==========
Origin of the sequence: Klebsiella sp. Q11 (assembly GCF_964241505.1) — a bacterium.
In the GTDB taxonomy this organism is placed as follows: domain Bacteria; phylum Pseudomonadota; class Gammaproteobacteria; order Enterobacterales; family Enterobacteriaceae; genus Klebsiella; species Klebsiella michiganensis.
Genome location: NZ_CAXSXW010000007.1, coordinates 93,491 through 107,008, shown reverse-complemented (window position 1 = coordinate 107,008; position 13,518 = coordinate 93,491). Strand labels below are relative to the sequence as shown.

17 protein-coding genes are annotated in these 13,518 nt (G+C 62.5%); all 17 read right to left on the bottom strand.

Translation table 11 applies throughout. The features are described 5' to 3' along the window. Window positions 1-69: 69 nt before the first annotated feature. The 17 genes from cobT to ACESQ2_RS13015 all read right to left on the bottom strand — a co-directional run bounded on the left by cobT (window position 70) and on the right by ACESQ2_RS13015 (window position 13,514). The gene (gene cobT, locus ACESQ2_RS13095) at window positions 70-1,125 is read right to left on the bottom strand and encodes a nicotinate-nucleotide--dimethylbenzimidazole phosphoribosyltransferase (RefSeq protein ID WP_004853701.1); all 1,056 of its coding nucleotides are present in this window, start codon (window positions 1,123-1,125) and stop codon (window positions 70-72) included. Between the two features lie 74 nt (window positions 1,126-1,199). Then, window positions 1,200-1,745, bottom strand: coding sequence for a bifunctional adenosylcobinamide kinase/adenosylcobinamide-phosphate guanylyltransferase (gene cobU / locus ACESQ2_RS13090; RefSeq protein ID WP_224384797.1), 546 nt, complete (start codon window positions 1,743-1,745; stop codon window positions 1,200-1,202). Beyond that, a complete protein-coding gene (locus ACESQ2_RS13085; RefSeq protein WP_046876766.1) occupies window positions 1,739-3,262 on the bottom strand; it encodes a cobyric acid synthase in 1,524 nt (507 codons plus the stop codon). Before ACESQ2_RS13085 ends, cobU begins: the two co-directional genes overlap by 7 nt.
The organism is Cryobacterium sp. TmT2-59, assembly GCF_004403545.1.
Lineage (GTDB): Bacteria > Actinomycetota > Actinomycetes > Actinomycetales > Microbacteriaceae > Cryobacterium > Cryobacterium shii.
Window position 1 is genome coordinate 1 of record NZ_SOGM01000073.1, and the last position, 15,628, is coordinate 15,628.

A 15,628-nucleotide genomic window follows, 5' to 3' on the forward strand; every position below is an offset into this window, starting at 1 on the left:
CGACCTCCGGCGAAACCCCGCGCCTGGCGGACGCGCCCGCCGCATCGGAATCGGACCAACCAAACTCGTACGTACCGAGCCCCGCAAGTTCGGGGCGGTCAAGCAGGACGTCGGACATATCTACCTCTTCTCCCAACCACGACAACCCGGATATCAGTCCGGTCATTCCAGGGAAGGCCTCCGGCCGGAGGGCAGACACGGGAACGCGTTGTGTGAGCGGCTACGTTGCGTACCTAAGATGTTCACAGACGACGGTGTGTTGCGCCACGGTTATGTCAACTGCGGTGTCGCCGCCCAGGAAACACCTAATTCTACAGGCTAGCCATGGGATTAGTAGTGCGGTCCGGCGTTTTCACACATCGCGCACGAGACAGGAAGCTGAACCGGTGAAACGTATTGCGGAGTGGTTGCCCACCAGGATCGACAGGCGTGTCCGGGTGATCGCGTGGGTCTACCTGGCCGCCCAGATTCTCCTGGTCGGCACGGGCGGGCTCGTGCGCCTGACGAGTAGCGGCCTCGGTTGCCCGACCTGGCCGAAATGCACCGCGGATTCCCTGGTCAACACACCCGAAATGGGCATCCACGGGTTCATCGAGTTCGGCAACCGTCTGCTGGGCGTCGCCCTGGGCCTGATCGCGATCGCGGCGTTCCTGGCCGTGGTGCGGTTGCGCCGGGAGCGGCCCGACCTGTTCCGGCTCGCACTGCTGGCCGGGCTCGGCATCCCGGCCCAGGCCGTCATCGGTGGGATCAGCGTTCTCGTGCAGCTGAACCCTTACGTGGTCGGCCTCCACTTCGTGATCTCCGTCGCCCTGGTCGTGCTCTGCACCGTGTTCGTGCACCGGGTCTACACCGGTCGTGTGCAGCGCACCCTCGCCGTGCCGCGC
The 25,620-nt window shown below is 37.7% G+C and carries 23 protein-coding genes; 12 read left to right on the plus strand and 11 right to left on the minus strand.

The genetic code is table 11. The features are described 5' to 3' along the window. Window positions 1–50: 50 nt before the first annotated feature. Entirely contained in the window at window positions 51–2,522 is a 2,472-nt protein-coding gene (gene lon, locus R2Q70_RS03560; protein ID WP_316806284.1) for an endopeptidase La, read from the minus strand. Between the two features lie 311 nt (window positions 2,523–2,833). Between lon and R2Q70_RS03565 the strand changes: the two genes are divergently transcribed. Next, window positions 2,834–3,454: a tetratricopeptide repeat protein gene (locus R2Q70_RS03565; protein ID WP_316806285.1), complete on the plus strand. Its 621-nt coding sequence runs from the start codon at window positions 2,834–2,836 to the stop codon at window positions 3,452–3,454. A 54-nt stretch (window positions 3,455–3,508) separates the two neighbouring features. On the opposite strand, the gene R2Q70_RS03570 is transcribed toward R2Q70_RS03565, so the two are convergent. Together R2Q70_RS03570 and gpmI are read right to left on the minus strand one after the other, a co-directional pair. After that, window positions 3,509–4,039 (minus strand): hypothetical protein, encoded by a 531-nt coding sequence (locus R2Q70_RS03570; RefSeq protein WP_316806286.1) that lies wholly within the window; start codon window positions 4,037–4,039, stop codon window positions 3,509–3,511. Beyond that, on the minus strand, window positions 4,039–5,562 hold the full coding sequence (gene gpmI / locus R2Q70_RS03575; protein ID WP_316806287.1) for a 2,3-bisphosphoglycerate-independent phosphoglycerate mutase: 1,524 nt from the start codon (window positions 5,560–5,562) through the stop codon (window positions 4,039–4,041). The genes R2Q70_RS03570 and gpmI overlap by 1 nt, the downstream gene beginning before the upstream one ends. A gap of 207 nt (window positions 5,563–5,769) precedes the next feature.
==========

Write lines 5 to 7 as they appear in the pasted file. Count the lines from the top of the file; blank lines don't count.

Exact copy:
Translation table 11 applies throughout. The features are described 5' to 3' along the window. Window positions 1-69: 69 nt before the first annotated feature. The 17 genes from cobT to ACESQ2_RS13015 all read right to left on the bottom strand — a co-directional run bounded on the left by cobT (window position 70) and on the right by ACESQ2_RS13015 (window position 13,514). The gene (gene cobT, locus ACESQ2_RS13095) at window positions 70-1,125 is read right to left on the bottom strand and encodes a nicotinate-nucleotide--dimethylbenzimidazole phosphoribosyltransferase (RefSeq protein ID WP_004853701.1); all 1,056 of its coding nucleotides are present in this window, start codon (window positions 1,123-1,125) and stop codon (window positions 70-72) included. Between the two features lie 74 nt (window positions 1,126-1,199). Then, window positions 1,200-1,745, bottom strand: coding sequence for a bifunctional adenosylcobinamide kinase/adenosylcobinamide-phosphate guanylyltransferase (gene cobU / locus ACESQ2_RS13090; RefSeq protein ID WP_224384797.1), 546 nt, complete (start codon window positions 1,743-1,745; stop codon window positions 1,200-1,202). Beyond that, a complete protein-coding gene (locus ACESQ2_RS13085; RefSeq protein WP_046876766.1) occupies window positions 1,739-3,262 on the bottom strand; it encodes a cobyric acid synthase in 1,524 nt (507 codons plus the stop codon). Before ACESQ2_RS13085 ends, cobU begins: the two co-directional genes overlap by 7 nt.
The organism is Cryobacterium sp. TmT2-59, assembly GCF_004403545.1.
Lineage (GTDB): Bacteria > Actinomycetota > Actinomycetes > Actinomycetales > Microbacteriaceae > Cryobacterium > Cryobacterium shii.